A few months ago Jake Pinholster wrote in his article, “Wireless Video Solutions,” that, once we all get Apple iPads, we would be able to eliminate the expensive and usually bulky computer at either end of the wireless video signal chain. Unfortunately, his prediction is only partially correct, at least as of this writing.
I tried a few methods of turning the iPad into a scenic element. My thinking was that it could either be used as a part of a video wall, like a smaller version of Sondheim on Sondheim, or simply scattered screens across the stage, like a smaller version of the televisions in American Idiot. When I thought about it more, it occurred to me that people might also like to use an iPad or an iPhone as a prop on stage or on camera, and that it would be necessary to be able to control the stream of video appearing on the device.
My first thought, and the solution that looks the best, is using the new iPad version of Keynote. Despite the problems that many people are reporting using Keynote for iPad, I believe that Apple has turned its exceptionally good presentation software into an only slightly impaired iPad version. The major flaws are awkward conversions from desktop to iPad presentationsand the lack of custom font support. While these are extremely frustrating, they do not in any way, prevent you from designing a presentation exactly the way you want. After all, you can always simply turn your fonts and layouts into JPGs and your custom transitions into movie files. Of course, this creates extra work, and it would be nice if you didn’t have to, but sometimes in this business, you have to take extra steps in order to make it look just perfect.
I, too, had problems initially getting the iPad to look the way I wanted it to, but eventually, I created a mock presentation for Keynote I was happy with, and something that would work on stage. I discovered that the deal-breaker for using this method is the fact that the only way to cue the next slide on the iPad is to manually touch the touchscreen. At first, I was sure I was mistaken. I paired my Bluetooth keyboard, positive I would be able to just hit the spacebar, and the iPad would remotely take the cue, but no dice. I then tried connecting it to the iPad keyboard dock, but again, it wouldn’t take the cue. I even tried my headphone remote that came with my iPhone, thinking maybe I could click the button to make the iPad go, but still, nothing. I searched a little on the Internet and confirmed that other people were having the same trouble, and that there really is no way to take the next cue without touching the screen, which might work to fake content when using it as a prop, but if I wanted to use it as a scenic element, I couldn’t have people touching it in order to get it to work. That simply will not work! Maybe in the future, Apple will add support for remote triggering, but until then, this is untenable.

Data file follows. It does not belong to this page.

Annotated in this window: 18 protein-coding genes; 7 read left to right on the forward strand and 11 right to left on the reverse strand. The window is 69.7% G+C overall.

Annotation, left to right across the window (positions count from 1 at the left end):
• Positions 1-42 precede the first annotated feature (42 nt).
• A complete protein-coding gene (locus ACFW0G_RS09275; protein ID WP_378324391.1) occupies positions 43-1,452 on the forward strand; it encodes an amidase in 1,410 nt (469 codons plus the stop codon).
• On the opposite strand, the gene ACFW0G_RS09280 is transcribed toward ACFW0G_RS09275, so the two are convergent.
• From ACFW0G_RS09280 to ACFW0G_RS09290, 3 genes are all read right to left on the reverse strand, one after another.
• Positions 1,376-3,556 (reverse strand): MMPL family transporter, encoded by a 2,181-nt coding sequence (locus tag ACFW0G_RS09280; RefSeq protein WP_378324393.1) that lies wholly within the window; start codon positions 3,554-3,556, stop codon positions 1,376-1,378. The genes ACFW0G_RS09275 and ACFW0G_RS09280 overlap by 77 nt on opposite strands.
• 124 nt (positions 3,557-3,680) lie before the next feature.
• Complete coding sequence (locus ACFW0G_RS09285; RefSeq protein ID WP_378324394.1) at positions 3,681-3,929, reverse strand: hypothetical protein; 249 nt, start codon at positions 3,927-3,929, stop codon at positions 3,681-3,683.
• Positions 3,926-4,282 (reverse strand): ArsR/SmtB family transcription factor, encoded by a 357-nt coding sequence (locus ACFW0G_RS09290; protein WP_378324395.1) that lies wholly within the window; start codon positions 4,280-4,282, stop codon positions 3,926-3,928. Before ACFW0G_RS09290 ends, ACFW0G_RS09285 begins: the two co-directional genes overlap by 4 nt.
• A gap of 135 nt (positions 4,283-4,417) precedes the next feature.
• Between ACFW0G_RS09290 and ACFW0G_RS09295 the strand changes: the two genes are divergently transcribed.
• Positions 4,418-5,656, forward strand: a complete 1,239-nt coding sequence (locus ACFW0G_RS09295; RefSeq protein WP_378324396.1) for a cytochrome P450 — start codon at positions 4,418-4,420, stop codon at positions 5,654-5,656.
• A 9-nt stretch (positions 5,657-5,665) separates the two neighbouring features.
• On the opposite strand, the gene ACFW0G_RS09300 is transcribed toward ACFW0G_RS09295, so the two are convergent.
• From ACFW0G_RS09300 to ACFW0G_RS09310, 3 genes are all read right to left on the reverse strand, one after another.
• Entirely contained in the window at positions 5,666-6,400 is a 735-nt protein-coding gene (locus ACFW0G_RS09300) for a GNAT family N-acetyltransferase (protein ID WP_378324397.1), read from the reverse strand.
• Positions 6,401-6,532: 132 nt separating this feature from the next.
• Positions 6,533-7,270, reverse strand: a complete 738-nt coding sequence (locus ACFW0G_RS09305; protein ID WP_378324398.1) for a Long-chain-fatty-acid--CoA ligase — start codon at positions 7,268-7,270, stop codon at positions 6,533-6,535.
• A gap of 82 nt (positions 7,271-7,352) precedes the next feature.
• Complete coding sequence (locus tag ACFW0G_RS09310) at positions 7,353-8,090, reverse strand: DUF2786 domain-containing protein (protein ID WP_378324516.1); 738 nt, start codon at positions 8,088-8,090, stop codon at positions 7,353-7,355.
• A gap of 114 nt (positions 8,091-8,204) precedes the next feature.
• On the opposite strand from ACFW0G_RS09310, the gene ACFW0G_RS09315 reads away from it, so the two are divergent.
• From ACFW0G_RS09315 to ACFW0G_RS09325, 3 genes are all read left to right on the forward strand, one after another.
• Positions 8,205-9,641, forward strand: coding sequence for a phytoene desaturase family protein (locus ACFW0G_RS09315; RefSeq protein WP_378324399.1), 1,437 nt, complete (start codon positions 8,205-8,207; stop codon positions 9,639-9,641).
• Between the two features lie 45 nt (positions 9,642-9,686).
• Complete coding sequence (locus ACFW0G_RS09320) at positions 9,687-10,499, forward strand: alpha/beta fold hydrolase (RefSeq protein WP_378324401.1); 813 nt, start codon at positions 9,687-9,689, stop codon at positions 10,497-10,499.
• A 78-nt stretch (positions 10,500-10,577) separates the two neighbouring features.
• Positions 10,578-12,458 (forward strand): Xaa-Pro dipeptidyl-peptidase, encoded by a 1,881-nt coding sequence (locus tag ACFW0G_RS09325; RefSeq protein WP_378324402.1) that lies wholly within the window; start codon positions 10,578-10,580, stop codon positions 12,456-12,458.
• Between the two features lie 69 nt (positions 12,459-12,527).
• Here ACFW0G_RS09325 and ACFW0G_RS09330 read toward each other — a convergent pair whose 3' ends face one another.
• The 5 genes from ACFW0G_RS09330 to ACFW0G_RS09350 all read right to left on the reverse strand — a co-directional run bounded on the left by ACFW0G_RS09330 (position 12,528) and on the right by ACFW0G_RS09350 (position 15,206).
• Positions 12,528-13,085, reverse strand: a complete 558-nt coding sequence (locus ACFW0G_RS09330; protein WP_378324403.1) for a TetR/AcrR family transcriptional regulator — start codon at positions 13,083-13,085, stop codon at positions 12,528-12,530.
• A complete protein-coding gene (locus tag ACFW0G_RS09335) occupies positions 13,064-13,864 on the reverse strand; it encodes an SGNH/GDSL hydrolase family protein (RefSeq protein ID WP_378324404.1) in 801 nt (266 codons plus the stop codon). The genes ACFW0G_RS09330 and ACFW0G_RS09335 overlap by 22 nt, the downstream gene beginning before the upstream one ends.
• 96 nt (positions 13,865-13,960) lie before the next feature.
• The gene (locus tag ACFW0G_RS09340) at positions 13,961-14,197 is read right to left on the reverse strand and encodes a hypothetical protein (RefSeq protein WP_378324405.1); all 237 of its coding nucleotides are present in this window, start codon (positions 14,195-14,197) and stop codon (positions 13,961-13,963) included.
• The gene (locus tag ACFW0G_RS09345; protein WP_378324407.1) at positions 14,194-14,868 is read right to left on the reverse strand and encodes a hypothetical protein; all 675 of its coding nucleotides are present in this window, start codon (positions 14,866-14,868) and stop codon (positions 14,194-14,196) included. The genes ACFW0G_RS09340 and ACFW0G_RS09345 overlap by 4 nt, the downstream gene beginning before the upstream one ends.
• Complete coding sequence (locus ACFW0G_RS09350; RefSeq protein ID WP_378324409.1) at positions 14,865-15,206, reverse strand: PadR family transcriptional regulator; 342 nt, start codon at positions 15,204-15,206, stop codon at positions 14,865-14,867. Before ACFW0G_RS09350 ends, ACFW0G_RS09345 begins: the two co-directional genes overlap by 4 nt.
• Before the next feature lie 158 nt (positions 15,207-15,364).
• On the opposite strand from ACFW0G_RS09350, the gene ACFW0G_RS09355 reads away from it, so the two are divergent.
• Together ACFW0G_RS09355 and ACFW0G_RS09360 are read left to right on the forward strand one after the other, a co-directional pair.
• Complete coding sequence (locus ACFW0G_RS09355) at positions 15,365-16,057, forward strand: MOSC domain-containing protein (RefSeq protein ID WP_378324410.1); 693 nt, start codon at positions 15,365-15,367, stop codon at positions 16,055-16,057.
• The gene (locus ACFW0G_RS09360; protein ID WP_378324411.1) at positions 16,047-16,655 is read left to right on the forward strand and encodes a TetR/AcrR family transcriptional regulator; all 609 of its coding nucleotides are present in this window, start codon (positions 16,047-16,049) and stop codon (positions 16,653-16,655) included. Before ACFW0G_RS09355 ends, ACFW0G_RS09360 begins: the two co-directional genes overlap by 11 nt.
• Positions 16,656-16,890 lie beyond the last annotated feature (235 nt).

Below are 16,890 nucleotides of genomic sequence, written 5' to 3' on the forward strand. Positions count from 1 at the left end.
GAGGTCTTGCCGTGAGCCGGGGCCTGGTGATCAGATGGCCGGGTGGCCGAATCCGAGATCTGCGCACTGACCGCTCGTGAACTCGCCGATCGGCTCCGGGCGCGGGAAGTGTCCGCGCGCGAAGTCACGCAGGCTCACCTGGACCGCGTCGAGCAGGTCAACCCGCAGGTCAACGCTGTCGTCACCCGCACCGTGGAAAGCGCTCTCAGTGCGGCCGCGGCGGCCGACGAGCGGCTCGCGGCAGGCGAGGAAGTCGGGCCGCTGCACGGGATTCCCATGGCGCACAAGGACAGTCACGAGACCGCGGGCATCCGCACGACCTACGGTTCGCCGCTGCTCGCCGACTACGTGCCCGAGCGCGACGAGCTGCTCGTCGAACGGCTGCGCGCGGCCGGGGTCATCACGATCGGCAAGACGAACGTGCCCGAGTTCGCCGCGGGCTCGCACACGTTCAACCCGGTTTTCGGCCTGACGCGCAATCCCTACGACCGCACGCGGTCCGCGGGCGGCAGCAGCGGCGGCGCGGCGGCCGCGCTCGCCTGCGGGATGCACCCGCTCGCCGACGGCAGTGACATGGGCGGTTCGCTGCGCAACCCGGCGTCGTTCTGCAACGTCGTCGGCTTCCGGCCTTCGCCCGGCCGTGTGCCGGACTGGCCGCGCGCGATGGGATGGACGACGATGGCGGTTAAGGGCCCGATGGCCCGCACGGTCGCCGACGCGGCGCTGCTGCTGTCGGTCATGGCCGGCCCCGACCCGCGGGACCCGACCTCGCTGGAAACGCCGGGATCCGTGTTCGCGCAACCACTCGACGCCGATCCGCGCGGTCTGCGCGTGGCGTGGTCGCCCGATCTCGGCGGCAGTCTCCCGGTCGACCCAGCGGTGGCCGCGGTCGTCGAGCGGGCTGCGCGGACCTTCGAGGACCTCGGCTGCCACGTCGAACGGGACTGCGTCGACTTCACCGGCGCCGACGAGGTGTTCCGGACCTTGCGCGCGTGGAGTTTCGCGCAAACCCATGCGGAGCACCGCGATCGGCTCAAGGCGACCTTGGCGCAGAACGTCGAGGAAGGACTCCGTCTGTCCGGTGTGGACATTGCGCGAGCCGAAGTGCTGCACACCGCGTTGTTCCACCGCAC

The solution I came up with to stream video in a cueable fashion involves an iPhone app, which can be scaled up on the iPad, and two pieces of software on my Macbook. The App is called AirCam (from Senstic), and for $8, you can stream your webcam from any PC or Mac over Wi-Fi to your iPhone/iPod Touch/iPad. The company also makes a companion application that you run on your computer that connects the two devices. That on its own is pretty cool, but it is very limited in what it can do. The magic occurs when you also include an application that can intercept the webcam feed and pose as another webcam installed on your computer. For this, I used CamTwist, which allows all kinds of special effects, including any movie file, piped into your webcam feed, allowing you to set up a cue list and control what is seen and when on the receiving device.
Daniel Brodie is a freelance New York-based projection designer and multimedia artist. Recently, he was the assistant projection designer on Rock of Ages and Sondheim on Sondheim. Check out brodiegraphics.com, inc.